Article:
Procedures - Hand Surgery

Dramatic advances have been made in recent years in treating patients with hand injuries, degenerative disorders, and birth defects of the hand. At the forefront of these advances have been plastic surgeons-specialists whose major interest is improving both function and appearance. Plastic surgeons undergo intensive training in hand surgery, and they (along with orthopaedic surgeons and general surgeons) treat patients with a wide range of hand problems. This web page is designed to give you a basic understanding of the most common hand problems: what they are, what plastic surgeons can do for them, and the results you can expect. It can't answer all of your questions, since each problem is unique and a great deal depends on your individual circumstances. Please be sure to ask your doctor if there is anything about the procedure you don't understand.

If You're Considering Hand Surgery:
If you're considering hand surgery, a consultation with a plastic surgeon is a good place to start. The surgeon will examine you, discuss the possible methods of treatment for your problem, and let you know if surgery is warranted. If it is, the surgeon will discuss the procedure in detail, including where the surgery will be performed,the anesthesia and surgical techniques that will be used, possible risks and complications, the recovery and rehabilitation period, and the probable outcome in terms of function and appearance. Don't hesitate to ask your surgeon any questions you may have during the initial consultation-including any concerns you have about the recommended treatment and the costs involved.

Risks and Considerations:
Thousands of successful hand operations are performed each year. While the procedures are generally safe when performed by a qualified and experienced plastic surgeon, complications can arise. In all types of hand surgery, the possible complications include infection, poor healing, loss of feeling or motion, blood clots, and adverse reactions to the anesthesia. These complications are infrequent, however, and they can generally be treated. You can reduce your risks by choosing a qualified surgeon and by closely following his or her advice.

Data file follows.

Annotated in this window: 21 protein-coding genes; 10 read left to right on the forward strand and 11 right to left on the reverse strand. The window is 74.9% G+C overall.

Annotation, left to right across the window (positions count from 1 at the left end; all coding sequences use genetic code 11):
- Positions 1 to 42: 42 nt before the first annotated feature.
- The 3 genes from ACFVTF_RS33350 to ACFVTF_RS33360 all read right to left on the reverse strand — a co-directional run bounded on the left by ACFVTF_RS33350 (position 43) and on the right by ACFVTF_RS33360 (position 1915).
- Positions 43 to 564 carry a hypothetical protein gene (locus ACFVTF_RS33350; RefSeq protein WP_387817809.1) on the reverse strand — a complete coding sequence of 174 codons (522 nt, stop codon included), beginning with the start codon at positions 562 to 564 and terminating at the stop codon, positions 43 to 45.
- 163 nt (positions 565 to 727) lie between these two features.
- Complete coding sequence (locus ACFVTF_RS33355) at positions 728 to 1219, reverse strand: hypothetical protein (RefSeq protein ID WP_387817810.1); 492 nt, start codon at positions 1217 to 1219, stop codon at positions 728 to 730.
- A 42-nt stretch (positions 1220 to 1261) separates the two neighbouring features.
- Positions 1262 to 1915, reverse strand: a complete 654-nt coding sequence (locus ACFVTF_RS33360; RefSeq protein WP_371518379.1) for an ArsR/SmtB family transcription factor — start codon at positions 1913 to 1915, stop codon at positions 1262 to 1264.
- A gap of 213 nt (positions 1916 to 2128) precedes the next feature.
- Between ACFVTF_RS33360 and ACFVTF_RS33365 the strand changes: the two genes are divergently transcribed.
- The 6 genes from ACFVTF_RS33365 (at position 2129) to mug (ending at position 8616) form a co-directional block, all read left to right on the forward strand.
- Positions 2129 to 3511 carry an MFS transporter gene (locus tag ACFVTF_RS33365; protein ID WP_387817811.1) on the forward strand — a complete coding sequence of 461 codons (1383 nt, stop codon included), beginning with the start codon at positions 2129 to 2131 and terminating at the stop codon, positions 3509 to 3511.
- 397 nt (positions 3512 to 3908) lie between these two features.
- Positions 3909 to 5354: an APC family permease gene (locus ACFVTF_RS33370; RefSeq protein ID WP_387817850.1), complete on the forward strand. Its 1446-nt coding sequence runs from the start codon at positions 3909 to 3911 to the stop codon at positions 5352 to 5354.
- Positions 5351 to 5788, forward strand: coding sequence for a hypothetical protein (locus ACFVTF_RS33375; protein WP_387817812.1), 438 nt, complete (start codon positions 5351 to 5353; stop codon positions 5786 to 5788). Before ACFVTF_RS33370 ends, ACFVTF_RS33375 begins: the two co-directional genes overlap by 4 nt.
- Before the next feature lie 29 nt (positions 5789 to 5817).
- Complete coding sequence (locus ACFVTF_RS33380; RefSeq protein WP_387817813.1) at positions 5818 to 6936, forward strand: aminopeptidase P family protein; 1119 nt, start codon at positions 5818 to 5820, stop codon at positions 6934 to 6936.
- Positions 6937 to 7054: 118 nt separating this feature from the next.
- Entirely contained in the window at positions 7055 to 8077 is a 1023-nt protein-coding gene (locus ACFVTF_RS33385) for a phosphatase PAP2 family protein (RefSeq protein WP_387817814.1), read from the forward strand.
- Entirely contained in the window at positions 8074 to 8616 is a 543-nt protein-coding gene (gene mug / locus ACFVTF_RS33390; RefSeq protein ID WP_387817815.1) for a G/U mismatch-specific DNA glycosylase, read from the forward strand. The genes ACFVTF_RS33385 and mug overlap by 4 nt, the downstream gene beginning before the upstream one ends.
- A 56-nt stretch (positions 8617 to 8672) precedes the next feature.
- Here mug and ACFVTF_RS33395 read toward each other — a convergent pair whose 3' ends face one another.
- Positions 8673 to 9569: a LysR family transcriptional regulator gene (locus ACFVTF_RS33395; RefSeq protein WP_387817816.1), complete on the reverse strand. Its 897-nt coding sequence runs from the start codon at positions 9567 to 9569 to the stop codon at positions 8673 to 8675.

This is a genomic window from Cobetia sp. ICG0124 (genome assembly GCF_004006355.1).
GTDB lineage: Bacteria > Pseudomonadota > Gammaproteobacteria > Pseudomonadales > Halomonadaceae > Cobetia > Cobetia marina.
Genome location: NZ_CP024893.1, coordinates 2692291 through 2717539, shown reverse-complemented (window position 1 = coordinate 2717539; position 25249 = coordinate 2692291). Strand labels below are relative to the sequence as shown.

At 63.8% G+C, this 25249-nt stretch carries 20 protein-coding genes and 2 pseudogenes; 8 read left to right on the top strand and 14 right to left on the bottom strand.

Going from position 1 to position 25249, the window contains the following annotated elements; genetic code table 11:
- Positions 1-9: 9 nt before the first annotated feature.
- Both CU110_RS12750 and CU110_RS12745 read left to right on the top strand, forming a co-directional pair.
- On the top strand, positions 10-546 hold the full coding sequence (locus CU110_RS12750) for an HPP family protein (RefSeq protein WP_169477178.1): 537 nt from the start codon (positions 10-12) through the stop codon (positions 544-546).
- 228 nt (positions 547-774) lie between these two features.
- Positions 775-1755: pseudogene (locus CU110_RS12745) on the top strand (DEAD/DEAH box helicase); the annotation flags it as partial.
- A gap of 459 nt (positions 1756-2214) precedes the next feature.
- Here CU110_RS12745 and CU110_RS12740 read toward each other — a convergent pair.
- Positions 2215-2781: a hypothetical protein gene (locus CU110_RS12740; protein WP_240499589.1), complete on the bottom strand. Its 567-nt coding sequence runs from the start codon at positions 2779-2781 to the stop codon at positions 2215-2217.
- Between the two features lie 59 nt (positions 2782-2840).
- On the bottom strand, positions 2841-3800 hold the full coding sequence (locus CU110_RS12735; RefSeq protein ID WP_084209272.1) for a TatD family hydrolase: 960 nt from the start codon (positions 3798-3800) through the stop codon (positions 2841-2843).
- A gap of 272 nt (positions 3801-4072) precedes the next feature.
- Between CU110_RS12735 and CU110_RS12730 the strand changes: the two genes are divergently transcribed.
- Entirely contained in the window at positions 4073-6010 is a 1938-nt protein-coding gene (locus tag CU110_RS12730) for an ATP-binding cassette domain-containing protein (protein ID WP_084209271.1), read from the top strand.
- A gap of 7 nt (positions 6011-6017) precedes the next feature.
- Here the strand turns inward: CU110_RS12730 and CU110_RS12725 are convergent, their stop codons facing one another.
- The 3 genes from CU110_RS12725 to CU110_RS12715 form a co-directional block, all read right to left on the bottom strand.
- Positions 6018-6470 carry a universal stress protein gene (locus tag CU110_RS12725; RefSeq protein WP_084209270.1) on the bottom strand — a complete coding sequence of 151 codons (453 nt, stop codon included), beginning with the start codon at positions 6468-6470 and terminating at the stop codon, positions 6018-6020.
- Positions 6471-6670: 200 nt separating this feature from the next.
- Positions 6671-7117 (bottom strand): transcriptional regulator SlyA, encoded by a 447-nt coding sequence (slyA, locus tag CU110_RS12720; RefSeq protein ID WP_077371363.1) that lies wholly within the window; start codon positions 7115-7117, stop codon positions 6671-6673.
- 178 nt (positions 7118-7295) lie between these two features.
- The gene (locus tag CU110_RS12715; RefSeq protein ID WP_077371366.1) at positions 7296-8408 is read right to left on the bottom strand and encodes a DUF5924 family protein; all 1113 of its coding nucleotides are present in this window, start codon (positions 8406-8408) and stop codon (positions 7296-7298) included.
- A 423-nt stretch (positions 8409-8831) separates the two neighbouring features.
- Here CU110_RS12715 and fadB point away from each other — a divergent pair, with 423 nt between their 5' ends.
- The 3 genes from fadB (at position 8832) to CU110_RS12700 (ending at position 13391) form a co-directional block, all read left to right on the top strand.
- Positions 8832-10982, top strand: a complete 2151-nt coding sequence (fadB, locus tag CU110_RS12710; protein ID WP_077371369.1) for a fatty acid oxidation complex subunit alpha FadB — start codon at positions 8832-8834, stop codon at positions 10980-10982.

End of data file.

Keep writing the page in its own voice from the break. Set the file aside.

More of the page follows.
Hand Injuries:
The most common procedures in hand surgery are those done to repair injured hands, including injuries to the tendons, nerves, blood vessels, and joints; fractured bones; and burns, cuts, and other injuries to the skin. Modern techniques have greatly improved the surgeon's ability to restore function and appearance, even in severe injuries.

Among the techniques now used by plastic surgeons:
Grafting - the transfer of skin, bone, nerves, or other tissue from a healthy part of the body to repair the injured part; Flap surgery - moving the skin along with its underlying fat, blood vessels, and muscle from a healthy part of the body to the injured site; Replantation or transplantation - restoring accidentally amputated fingers or hands using microsurgery, an extremely precise and delicate surgery performed under magnification. Some injuries may require several operations over an extended period of time. In many cases, surgery can restore a significant degree of feeling and function to injured hands. However, recovery may take months, and a period of hand therapy will most often be needed (see Recovery and rehabilitation below.)

Carpal Tunnel Syndrome

Carpal tunnel syndrome is a condition resulting from pressure being placed on the main nerve to your hand. Repetitive movement of the wrist can cause this condition, which is characterised by tingling or loss of sensation in the fingers, pain in the hand or wrist, and weak hand muscles. You may have underlying medical conditions that predispose to developing carpal tunnel syndrome, such as diabetes, thyroid or rheumatoid-type diseases. In certain instances, nerves may be pinched in other locations (neck or elbow) and you may be required to undergo nerve-muscle testing (EMG) prior to considering surgery. This will be evaluated during your consultation.

Initial treatment of carpal tunnel syndrome may include avoiding activities that require wrist movement, taking pain relievers, using cool icepacks to relieve any swelling, and wrapping the wrist in a splint to keep it immobile. However, if the symptoms persist for more than six months, surgery may be the best option for relieving pressure on the nerve.

Surgery for carpal tunnel syndromeis always performed as a day procedure, either under local anaesthetic, with or without sedation, or under a general anaesthetic. Through surgery we are able to relieve pressure on the nerve by severing the band of tissue around the wrist.

Dupuytren’s Disease
Named after Baron Guillaume Dupuytren, who first demonstrated the methods of treating the condition in 1831, Dupuytren’s disease is a progressive condition wherein the tissue between your palm and fingers begins to thicken, forming a cord. Over time, this cord can cause your fingers to bend towards your palm, hindering you from being able to fully extend your fingers.